“At no point were any of our core systems at risk”
After the first reports on the accident on Nov. 1, BitMEX released an official statement on the issue Nov. 4, emphasizing that no personal or account information has been disclosed beyond email addresses.
Apologizing for the concern caused by the leak, the exchange added that none of BitMEX’s core systems were at risk at any point.
BitMEX has not sent mass emails since 2017
In the post, written by the firm’s deputy COO Vivien Khoo, BitMEX confirmed that the recent email leak took place on Nov. 1 and was a result of a failure in the company’s internal bulk email service.
BitMEX stressed that they only send mass emails to all users on a rare occasion and only when absolutely necessary, claiming that the exchange has not sent any bulk emails since 2017.
As such, BitMEX elaborated that the BitMEX Indices Update was important enough to be included in a mass email to customers. “It will impact pricing of all of our products — that we felt it necessary to inform all our users about it,” BitMEX explained.
The exchange further admitted that there was a desire to speed up the delivery of emails as BitMEX found out that the initial send request would have taken up to 10 hours to complete. Instead, the exchange preferred to ensure that customers received the same information “on a more reasonable timescale.”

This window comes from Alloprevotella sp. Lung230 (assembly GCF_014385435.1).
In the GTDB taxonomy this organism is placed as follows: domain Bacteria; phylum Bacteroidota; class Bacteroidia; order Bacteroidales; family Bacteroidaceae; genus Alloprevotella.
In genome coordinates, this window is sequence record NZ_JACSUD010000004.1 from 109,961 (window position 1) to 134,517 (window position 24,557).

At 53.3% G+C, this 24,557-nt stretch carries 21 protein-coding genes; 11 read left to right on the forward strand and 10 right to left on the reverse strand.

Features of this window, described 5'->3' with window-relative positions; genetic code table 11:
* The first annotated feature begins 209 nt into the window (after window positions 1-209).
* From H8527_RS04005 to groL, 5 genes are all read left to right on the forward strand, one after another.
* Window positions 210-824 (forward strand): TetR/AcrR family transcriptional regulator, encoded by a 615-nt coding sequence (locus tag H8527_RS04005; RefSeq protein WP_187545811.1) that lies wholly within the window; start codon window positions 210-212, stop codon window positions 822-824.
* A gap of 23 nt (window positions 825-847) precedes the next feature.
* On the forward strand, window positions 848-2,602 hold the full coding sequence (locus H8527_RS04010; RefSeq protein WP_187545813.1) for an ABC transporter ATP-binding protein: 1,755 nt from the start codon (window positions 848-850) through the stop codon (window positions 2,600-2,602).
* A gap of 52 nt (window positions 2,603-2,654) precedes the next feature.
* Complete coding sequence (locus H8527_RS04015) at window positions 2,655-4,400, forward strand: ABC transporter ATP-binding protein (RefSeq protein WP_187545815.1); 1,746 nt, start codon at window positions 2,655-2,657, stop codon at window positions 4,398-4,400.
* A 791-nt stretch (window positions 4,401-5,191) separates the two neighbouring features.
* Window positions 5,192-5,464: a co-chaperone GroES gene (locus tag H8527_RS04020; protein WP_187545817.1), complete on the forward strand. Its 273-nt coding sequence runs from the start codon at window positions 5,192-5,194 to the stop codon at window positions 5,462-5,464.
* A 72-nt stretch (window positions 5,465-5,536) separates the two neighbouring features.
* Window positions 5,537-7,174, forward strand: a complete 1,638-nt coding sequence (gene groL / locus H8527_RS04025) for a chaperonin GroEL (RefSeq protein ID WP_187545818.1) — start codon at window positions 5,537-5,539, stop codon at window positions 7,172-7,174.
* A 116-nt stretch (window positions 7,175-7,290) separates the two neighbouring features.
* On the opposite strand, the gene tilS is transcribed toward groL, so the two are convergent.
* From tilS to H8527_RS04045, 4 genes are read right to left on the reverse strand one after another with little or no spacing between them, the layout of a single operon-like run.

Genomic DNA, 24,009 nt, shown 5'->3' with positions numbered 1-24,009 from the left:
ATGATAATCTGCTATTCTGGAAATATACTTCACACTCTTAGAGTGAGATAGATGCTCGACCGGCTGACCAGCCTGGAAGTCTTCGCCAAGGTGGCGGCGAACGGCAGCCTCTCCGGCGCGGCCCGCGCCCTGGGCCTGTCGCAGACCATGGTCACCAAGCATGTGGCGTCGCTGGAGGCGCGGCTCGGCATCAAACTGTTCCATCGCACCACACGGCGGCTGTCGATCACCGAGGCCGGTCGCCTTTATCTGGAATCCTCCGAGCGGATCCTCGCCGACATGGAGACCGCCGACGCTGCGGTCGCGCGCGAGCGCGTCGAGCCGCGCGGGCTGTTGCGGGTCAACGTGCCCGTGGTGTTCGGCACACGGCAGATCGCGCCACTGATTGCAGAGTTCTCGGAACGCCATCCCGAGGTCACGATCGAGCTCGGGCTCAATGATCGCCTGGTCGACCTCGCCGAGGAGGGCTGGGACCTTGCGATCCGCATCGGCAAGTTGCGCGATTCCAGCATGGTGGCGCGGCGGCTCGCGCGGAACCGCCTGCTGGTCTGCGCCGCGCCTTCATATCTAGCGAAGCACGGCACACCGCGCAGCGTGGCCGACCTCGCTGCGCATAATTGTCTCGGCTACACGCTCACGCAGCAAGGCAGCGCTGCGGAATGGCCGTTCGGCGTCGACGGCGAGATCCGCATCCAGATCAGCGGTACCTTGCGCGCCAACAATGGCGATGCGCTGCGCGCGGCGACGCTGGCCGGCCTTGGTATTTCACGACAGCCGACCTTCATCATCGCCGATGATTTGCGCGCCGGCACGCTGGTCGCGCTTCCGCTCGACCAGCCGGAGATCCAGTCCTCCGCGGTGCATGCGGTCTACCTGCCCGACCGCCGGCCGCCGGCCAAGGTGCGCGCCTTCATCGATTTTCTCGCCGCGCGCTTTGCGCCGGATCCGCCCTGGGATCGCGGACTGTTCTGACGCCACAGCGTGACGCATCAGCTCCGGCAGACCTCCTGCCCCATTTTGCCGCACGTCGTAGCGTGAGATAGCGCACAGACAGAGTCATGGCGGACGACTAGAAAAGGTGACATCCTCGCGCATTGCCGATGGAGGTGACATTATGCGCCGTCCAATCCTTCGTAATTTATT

After the exchange discovered the leak, BitMEX immediately stopped further emails from being sent and initiated a number of measures to mitigate the damage such as forced password resets for all users with balances and without two-factor authentication.
Twitter hack was unrelated, BitMEX says
In the post, BitMEX also mentioned hackers taking over the company’s Twitter right after the email leak issue on Nov. 1. The exchange said that the Twitter accident was unrelated to this action, stating that the account was back under BitMEX control within 6 minutes.
Following the news, lawyer and general counsel at decentralized finance startup Compound Finance Jake Chervinsky outlined that Know Your Client regulatory compliance often exposes the public to hacking, phishing and identity theft risks.
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